I decided to go back to school, and it really helped me like say, “wait a minute.” Like drag doesn’t give you health insurance or a 401K, and I don’t really have job security or stability, and I have to like constantly focus on being new and innovative to be relevant to get booked, and so like that constant struggle I’ve found to be like too tedious. So right now, I’ve been really taking time to look at my art and ask myself how I can distance myself and not have to recreate what someone else already created in order to be like relevant. And you know, I think recreating things is wonderful but constantly recreating things that are already being recreated in a contemporary time is different than like, “oh I really like this 1600s painting and I want to like recreate that.”
I think the pandemic really taught me to plan for the future and where my art stands and what art means to me. I really put a lot of work in my community, but I wish I could have done more.
RG: Those are a lot of really important and valuable reflections. You mentioned you’re going back to school—what kind of topics or fields are you interested in studying?
MG: I want to get a degree in cultural anthropology and also like look at studio art and sociology and use these to be a better artist and also like how my art reflect the times and reflect moments in history. I want to work with institutions to, one, empower queer and trans artists and, two, really know the knowledge, so I can speak on panels more and give speeches and presentations and really help future generations be less conformist, I guess.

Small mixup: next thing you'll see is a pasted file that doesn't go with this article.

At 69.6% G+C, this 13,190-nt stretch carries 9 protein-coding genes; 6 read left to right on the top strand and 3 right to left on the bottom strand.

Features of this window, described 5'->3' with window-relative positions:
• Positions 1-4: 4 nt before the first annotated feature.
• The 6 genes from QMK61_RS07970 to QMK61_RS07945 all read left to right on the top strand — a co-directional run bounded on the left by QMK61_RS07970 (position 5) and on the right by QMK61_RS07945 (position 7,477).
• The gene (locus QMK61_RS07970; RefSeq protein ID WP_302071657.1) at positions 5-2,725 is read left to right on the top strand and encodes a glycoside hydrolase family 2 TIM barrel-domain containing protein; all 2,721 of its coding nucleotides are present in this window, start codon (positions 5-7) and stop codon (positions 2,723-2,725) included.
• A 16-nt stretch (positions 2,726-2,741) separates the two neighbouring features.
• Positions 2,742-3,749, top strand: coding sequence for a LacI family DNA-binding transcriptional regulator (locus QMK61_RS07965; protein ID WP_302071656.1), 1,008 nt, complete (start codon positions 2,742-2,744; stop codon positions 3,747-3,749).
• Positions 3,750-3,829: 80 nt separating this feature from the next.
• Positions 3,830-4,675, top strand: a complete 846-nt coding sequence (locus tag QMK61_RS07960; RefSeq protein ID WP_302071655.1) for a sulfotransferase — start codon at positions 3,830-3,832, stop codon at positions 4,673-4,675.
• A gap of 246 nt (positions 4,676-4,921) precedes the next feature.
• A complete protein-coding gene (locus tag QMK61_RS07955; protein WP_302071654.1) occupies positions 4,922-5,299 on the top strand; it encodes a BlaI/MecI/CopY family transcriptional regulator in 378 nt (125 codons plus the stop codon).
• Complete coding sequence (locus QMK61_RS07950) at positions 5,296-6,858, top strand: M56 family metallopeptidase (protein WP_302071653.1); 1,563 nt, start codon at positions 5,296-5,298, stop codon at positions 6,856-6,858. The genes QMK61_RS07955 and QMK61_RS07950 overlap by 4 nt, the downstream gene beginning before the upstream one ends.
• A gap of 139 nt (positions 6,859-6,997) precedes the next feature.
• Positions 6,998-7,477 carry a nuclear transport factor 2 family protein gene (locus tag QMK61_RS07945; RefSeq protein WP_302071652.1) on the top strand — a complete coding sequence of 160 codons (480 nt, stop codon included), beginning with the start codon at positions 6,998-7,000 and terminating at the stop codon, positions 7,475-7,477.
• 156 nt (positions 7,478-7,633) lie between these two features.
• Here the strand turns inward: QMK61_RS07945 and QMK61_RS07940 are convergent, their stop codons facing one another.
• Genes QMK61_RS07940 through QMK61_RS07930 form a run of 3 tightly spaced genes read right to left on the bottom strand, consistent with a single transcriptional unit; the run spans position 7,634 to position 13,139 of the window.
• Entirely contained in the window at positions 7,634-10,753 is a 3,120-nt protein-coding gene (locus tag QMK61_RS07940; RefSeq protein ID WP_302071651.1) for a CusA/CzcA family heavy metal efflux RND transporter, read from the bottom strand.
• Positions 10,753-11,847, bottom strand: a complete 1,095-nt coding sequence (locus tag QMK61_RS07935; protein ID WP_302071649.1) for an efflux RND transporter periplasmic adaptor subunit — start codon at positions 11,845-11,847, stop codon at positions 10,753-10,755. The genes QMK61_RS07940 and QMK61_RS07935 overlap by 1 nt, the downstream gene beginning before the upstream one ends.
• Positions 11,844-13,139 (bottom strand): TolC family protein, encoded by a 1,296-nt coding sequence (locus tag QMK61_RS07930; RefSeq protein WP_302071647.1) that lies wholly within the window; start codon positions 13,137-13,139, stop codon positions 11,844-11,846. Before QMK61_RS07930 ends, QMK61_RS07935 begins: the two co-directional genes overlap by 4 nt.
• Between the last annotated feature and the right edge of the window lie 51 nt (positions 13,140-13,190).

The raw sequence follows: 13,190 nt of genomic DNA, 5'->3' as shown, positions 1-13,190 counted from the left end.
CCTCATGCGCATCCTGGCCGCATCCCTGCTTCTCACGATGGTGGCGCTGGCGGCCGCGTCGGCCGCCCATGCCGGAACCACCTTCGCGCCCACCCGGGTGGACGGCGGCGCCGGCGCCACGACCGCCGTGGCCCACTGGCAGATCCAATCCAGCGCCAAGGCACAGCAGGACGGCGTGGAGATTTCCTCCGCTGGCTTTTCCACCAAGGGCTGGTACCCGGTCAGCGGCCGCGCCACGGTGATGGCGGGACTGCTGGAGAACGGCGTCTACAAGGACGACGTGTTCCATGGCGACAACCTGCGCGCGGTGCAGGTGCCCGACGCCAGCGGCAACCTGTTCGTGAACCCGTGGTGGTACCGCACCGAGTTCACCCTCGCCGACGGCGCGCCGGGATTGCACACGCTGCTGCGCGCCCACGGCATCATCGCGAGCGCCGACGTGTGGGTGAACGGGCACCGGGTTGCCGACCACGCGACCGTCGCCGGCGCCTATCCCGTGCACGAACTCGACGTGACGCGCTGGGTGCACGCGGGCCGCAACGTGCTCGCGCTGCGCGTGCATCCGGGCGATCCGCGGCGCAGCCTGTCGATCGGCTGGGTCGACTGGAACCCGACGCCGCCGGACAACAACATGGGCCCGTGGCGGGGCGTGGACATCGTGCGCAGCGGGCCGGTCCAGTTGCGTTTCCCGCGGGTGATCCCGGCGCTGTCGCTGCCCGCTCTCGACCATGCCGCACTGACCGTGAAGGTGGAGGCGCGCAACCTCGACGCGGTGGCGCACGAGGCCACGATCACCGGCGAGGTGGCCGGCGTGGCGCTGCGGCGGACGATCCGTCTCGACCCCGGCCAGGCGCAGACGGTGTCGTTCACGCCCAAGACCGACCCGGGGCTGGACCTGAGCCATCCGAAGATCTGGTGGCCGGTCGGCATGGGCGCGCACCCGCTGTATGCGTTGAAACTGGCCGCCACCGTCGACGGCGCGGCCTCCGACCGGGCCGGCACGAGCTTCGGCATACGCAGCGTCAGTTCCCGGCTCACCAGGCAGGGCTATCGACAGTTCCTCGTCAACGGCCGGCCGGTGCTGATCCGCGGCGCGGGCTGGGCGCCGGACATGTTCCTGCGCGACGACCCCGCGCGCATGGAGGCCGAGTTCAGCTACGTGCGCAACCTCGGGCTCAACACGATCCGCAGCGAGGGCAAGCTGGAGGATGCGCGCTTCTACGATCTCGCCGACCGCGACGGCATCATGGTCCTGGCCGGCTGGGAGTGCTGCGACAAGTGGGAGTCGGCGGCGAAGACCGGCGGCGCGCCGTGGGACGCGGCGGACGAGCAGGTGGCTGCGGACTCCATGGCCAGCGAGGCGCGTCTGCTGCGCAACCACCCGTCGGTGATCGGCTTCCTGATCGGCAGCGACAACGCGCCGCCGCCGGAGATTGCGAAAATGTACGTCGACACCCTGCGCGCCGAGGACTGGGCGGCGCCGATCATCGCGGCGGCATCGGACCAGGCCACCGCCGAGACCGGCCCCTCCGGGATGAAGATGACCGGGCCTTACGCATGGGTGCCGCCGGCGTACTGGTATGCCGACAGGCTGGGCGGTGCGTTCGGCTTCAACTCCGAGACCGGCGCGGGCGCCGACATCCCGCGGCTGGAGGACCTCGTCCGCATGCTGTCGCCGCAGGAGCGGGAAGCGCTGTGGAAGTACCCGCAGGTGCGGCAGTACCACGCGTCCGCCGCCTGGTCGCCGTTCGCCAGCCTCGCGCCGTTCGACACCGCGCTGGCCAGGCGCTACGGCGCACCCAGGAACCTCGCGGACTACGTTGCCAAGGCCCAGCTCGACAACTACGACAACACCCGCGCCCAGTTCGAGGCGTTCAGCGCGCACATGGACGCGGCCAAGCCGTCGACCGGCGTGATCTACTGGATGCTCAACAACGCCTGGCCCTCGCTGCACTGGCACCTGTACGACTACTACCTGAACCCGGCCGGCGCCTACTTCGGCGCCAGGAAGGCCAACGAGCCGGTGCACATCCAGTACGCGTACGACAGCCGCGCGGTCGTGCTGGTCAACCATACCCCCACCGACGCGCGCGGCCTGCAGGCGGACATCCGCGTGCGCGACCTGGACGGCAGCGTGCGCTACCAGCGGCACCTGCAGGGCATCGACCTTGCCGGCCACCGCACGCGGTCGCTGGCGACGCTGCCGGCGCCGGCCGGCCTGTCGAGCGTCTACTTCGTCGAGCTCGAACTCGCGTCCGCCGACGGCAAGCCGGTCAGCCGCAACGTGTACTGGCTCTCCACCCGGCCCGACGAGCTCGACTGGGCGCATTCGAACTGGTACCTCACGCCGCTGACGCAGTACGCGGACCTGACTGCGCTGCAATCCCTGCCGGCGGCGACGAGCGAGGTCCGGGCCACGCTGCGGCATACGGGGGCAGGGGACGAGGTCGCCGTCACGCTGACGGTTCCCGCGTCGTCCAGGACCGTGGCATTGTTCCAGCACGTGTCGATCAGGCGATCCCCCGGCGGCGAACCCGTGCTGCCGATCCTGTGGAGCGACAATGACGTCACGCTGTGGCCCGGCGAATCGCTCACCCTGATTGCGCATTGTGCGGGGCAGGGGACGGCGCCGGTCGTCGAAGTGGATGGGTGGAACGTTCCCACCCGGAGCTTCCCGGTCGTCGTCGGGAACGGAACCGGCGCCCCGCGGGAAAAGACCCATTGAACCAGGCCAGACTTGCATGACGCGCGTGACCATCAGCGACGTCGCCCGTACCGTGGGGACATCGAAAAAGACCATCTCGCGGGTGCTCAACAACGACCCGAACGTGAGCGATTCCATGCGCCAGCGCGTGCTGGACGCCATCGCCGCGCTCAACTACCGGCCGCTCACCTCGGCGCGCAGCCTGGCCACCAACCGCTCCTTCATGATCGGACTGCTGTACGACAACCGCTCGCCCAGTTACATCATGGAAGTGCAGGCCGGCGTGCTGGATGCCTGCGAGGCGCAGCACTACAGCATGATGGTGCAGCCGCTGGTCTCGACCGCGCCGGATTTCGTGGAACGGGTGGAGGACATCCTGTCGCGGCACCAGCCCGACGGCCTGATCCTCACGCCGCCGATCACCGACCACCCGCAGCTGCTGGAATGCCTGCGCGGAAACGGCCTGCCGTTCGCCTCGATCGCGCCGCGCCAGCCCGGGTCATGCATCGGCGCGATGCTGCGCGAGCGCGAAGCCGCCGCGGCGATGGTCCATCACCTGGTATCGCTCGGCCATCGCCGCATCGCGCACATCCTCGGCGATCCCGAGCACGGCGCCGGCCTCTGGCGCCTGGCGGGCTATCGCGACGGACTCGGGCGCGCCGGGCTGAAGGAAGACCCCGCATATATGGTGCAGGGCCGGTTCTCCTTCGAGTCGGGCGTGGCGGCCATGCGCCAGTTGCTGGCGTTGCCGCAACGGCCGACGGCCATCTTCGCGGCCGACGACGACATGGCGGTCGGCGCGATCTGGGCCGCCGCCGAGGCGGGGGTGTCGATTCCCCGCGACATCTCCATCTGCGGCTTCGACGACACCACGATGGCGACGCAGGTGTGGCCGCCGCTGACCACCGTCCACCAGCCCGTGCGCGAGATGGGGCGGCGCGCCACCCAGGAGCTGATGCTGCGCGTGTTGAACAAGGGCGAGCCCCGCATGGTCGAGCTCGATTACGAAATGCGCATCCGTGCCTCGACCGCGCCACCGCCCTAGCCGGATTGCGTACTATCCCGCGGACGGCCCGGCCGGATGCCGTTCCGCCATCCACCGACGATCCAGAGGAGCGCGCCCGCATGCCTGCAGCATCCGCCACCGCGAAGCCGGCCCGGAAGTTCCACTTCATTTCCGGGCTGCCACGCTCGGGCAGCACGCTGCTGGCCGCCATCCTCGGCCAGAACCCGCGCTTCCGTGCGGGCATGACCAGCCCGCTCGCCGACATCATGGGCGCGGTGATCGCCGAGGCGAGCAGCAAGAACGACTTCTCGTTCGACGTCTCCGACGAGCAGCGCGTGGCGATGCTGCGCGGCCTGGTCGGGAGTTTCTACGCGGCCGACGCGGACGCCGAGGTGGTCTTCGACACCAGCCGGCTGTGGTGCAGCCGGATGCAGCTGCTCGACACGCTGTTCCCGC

RG: That’s so cool—congrats on that!
MG: I’m nervous haha.
RG: It’ll be exciting.
Are there any misconceptions you think people have about trans/nonbinary drag artists or drag performers?
MG: I think this idea is perpetuated by RuPaul’s Drag Race and you know even the Boulet Brothers and like all drag, that there’s this transformation between two distinct gender identities. Drag can replicate the binary structure of like human gender. I think that is just like so reductive that they don’t understand the potential of drag. I think really what it all comes down to is people reduce things to their point of reference, and if they don’t have any point of references, then that’s why they can’t think of like fourteen genders—they can only think about two. That’s where we’re at. People in general don’t understand gender and drag is gender on steroids.
RG: I feel like what you’re saying will blow a lot of people’s minds.